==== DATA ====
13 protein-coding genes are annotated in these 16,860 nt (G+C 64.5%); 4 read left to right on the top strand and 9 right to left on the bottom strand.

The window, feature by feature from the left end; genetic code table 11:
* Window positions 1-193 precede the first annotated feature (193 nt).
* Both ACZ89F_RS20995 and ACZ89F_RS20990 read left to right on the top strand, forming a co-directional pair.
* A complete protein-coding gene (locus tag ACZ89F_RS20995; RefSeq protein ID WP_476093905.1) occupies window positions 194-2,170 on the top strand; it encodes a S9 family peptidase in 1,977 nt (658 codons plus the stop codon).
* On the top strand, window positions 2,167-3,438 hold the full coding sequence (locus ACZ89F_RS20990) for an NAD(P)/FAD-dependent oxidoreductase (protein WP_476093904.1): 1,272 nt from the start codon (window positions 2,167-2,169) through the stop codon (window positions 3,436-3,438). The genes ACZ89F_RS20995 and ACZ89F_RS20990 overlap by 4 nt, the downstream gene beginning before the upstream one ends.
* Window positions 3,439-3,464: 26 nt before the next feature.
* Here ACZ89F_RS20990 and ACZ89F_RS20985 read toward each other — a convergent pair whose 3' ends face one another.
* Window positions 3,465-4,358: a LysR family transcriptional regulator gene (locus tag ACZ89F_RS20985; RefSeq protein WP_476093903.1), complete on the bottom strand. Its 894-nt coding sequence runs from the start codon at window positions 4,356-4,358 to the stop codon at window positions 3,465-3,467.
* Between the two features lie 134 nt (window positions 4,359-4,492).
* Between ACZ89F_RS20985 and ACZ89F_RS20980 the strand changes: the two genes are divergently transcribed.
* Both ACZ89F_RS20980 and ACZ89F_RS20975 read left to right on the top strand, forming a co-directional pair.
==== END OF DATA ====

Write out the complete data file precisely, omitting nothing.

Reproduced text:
13 protein-coding genes are annotated in these 16,860 nt (G+C 64.5%); 4 read left to right on the top strand and 9 right to left on the bottom strand.

The window, feature by feature from the left end; genetic code table 11:
* Window positions 1-193 precede the first annotated feature (193 nt).
* Both ACZ89F_RS20995 and ACZ89F_RS20990 read left to right on the top strand, forming a co-directional pair.
* A complete protein-coding gene (locus tag ACZ89F_RS20995; RefSeq protein ID WP_476093905.1) occupies window positions 194-2,170 on the top strand; it encodes a S9 family peptidase in 1,977 nt (658 codons plus the stop codon).
* On the top strand, window positions 2,167-3,438 hold the full coding sequence (locus ACZ89F_RS20990) for an NAD(P)/FAD-dependent oxidoreductase (protein WP_476093904.1): 1,272 nt from the start codon (window positions 2,167-2,169) through the stop codon (window positions 3,436-3,438). The genes ACZ89F_RS20995 and ACZ89F_RS20990 overlap by 4 nt, the downstream gene beginning before the upstream one ends.
* Window positions 3,439-3,464: 26 nt before the next feature.
* Here ACZ89F_RS20990 and ACZ89F_RS20985 read toward each other — a convergent pair whose 3' ends face one another.
* Window positions 3,465-4,358: a LysR family transcriptional regulator gene (locus tag ACZ89F_RS20985; RefSeq protein WP_476093903.1), complete on the bottom strand. Its 894-nt coding sequence runs from the start codon at window positions 4,356-4,358 to the stop codon at window positions 3,465-3,467.
* Between the two features lie 134 nt (window positions 4,359-4,492).
* Between ACZ89F_RS20985 and ACZ89F_RS20980 the strand changes: the two genes are divergently transcribed.
* Both ACZ89F_RS20980 and ACZ89F_RS20975 read left to right on the top strand, forming a co-directional pair.